For Nationals' Dan Haren, better effort not enough in loss to Cardinals

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Sports,MLB,Nationals,Brian McNally

Right-hander frustrated with his results

Nationals pitcher Dan Haren has been a top-of-the-rotation starter through most of his career. He is not one to accept mediocre results.

So even with a better performance Monday night in a 3-2 loss to the St. Louis Cardinals, the right-hander wasn't thrilled with his effort. His team still lost. And that, in the end, is all that matters.

Yadier Molina smacked an RBI single in the sixth inning off Haren, and that proved to be the game-winning run. It was the first appearance for the Cardinals at Nationals Park since October's thrilling National League Division Series.

Haren, 32, was expected to help the Nats make a return to the postseason after signing a one-year contract as a free agent over the winter. So far the results have been less than ideal. He entered the game with an 8.10 ERA and a 1-2 record through three starts. He left it at 1-3 with a 7.36 ERA. Allowing three runs in five innings -- plus four batters faced in the sixth -- might seem like progress to some after a rough start. Haren has seen too much success in his career to buy that.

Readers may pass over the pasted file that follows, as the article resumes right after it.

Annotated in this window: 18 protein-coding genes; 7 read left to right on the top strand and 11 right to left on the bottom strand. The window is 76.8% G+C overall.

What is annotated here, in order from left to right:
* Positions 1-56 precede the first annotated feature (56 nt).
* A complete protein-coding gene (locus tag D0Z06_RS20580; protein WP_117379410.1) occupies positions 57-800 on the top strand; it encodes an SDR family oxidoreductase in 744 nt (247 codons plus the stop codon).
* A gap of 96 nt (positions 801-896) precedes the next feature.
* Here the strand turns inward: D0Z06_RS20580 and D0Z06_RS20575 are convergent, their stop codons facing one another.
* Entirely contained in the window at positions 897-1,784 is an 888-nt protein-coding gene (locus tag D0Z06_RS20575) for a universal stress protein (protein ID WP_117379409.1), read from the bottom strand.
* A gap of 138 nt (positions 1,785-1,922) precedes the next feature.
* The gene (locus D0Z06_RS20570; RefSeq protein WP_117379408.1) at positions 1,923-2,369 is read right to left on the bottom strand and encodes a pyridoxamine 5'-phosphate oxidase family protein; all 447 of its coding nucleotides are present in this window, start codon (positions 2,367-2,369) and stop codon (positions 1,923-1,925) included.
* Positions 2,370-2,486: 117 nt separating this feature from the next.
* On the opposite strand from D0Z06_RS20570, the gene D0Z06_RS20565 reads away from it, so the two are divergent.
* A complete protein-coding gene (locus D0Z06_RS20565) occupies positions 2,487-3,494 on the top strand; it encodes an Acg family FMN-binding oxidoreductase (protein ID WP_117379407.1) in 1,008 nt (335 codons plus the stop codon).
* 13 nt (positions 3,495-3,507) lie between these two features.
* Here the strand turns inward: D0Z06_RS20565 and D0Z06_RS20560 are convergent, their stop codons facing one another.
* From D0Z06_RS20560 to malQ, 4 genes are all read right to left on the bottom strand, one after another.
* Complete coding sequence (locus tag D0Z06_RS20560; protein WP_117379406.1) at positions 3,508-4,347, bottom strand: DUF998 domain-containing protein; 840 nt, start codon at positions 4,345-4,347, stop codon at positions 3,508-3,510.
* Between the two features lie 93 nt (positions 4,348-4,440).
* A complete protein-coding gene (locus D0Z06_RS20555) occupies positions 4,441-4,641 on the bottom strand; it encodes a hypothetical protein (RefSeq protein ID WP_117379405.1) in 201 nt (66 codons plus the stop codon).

"I want more out of myself than five innings giving up three runs and [reliever Craig] Stammen bailing me out of that jam [in the sixth]," Haren said. "I've been around for 10 years. I'm used to throwing seven, eight innings every time. I've thrown 200 innings many times. Throwing five innings, you're not gonna do that."

The Cardinals took a 2-0 lead in the third inning. Allen Craig smacked a two-out double to score Pete Kozma -- last fall's NLDS hero against Washington -- and Matt Carpenter. The Nats tied the game in the fourth on back-to-back doubles by Ian Desmond and rookie Anthony Rendon off Cardinals starter Shelby Miller.

For Rendon, a top prospect playing in place of the injured Ryan Zimmerman (hamstring), it was both his first major league hit and first RBI. He had made his debut only the day before in New York.

But St. Louis retook the lead in the sixth inning. Haren hit Matt Holliday with a pitch and then gave up a single to Carlos Beltran. Molina followed with a single of his own to drive in Holliday. Following a walk, Stammen came on to escape the bases-loaded, none-out jam.

The Cardinals survived a couple of late rallies by Washington to hold on for the win. In the seventh, center fielder Jon Jay raced across the outfield to make a diving scoop catch in shallow right center on a bloop by pinch-hitter Chad Tracy. With runners at first and second, that saved at least the tying run from scoring. In the eighth, Trevor Rosenthal struck out Desmond looking with runners at second and third and two down.

"Jon Jay made an unbelievable play -- as we've seen before," Desmond said. "But it's just a matter of time before those start falling for us. Today was a huge step in the right direction."

bmcnally@washingtonexaminer.com

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Brian McNally

Staff writer - sports
The Washington Examiner